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State v. Hand

Superior Court of Delaware, Kent

January 27, 2015

STATE OF DELAWARE,
v.
WILLIS C. HAND, JR., Defendant.

Submitted: December 2, 2014

Upon the State's Motion in Limine to Exclude the Testimony of Susan Schmidhauser. Granted.

Lindsay A. Taylor, Esquire, Department of Justice, Dover, Delaware; attorney for the State of Delaware.

James E. Liguori, Esquire of Liguori & Morris, Dover, Delaware; attorney for the Defendant.

ORDER

Hon. William L. Witham, Jr. Resident Judge

Before the Court is the State's Motion In Limine to exclude two letters sent by the Delaware Attorney General's office to defense counsel regarding the case at bar as well as to prevent the testimony of Deputy Attorney General Susan Schmidhauser concerning her knowledge regarding the drugs seized in this case in order to aid in establishing the chain of custody. The motion is granted.

FACTS AND PROCEDURE

Willis C. Hand, Jr. (hereinafter "Defendant") was stopped for the traffic violation of not wearing his seatbelt and was found in possession of a glass pipe that is frequently used for marijuana use. During the stop the Defendant stuffed a baggie containing what was thought to be marijuana in his mouth, and ran towards a field. The Defendant was detained and an inventory search of his truck revealed two semiautomatic shotguns.

The Defendant was arrested on January 31, 2014 for the following crimes: Possession of a Firearm by a Person Prohibited, Tampering with Physical Evidence, Resisting Arrest, Possession of Marijuana, and Possession of Drug Paraphernalia. The Defendant was indicted on all charges except for the Tampering with Physical Evidence, which was nolle prossed by the State of Delaware.

The day prior to Defendant's trial, Defendant's counsel notified the State that he would be calling Susan Schmidhauser, Deputy Attorney General for the State of Delaware (hereinafter "DAG Schmidhauser"), as one of its witnesses. On September 30, 2014, instead of proceeding to trial, the parties had an office conference and the State made an oral Motion in Limine to prevent DAG Schmidhauser's testimony. On September 30th, this Court held an evidentiary hearing to aid in the motion ruling . During the hearing the State called DAG Susan Schmidhauser, Trooper First Class Ryan Wright, and Forensic Chemist Alia Harris.

During the evidentiary hearing, DAG Schmidhauser testified that initially she was assigned the case, and subsequently the case was transferred to Deputy Attorney General Lindsay Taylor in early 2014 so she could gain more trial experience, as she is a newer attorney. While the case was pending, the State became aware of the issues involving the Office of the Chief Medical Examiner (hereinafter "OCME").[1]She testified as to her knowledge of the drugs pertinent to the OCME scandal, as well as the drugs relevant to the Defendant's case. Ms. Schmidhauser testified that she never physically touched any of the evidence relevant to the Defendant's case.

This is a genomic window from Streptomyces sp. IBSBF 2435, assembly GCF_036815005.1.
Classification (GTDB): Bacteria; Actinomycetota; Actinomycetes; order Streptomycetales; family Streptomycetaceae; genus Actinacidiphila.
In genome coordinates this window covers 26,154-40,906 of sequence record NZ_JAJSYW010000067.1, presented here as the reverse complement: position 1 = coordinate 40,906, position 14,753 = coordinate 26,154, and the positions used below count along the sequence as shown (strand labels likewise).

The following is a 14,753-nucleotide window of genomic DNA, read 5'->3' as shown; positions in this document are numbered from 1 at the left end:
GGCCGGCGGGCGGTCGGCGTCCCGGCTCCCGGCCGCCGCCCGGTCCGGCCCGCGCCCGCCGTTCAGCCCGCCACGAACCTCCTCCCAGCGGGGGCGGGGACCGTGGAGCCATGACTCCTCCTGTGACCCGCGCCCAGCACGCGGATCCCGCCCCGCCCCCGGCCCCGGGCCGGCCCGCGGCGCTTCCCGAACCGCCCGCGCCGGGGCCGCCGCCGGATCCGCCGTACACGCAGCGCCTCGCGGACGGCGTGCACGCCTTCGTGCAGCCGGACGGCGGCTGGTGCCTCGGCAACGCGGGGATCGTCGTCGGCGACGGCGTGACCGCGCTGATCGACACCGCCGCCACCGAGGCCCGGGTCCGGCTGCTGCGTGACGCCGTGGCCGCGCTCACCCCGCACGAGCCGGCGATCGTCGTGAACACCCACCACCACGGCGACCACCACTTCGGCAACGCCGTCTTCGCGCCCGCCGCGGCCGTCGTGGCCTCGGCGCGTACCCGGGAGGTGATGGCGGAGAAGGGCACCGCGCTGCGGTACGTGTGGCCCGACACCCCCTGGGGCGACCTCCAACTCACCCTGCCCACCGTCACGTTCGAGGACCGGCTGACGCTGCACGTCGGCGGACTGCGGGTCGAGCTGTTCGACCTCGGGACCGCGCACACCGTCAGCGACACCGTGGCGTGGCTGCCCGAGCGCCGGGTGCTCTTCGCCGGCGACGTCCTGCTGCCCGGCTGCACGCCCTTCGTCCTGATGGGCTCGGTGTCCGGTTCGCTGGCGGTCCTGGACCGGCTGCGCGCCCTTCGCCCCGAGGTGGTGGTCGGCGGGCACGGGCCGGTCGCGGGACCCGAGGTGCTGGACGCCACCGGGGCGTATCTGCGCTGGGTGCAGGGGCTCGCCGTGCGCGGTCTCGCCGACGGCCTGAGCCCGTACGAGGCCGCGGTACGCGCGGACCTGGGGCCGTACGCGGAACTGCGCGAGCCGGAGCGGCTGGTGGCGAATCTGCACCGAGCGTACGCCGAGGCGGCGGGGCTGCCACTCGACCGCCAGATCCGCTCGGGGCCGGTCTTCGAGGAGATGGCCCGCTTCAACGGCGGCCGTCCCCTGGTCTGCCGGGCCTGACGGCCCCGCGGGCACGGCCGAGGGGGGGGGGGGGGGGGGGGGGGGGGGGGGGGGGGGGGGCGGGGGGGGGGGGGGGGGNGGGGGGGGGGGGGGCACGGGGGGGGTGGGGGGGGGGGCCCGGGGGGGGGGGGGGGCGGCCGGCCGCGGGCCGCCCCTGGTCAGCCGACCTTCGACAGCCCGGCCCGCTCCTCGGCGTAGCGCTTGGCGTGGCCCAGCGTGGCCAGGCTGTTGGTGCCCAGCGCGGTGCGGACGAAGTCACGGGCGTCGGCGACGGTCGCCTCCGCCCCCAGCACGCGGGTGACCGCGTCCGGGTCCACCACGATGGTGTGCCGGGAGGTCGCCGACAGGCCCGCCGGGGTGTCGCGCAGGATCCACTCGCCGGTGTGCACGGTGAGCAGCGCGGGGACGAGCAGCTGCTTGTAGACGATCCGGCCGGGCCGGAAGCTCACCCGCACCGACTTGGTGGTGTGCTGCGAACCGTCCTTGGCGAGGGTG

DAG Schmidhauser was questioned and testified to letters sent by the State regarding possible Brady violations as a result of the OCME case. She stated that these letters were sent to defendants in "any pending drug matter" regarding a potential Brady violation pursuant to the OCME investigation and their respective cases.[2] Further, DAG Schmidhauser testified that letters were sent to defense counsel in cases where "there was a possibility that the drug evidence went to the Office of the Medical Examiner."[3] The first letter was sent April 3, 2014 (regarding possible Brady violations) to defense counsel.

DAG Schmidhauser testified that her knowledge of the actual drugs in the present case was slim, because she had never spoken with the intake officer prior to the date of the evidentiary hearing. DAG Schmidhauser testified that the drugs were never sent to the OCME, and that she learned this from reading the Defendant's file. She learned of this after the April 3, 2014 letter was sent.

A second letter was sent on April 24, 2014 to defense counsel by the State saying that the drugs in the present case were submitted and tested at the OCME. DAG Schmidhauser testified that the drugs were not sent to the OCME, contrary to the letter, and that she was made aware ...


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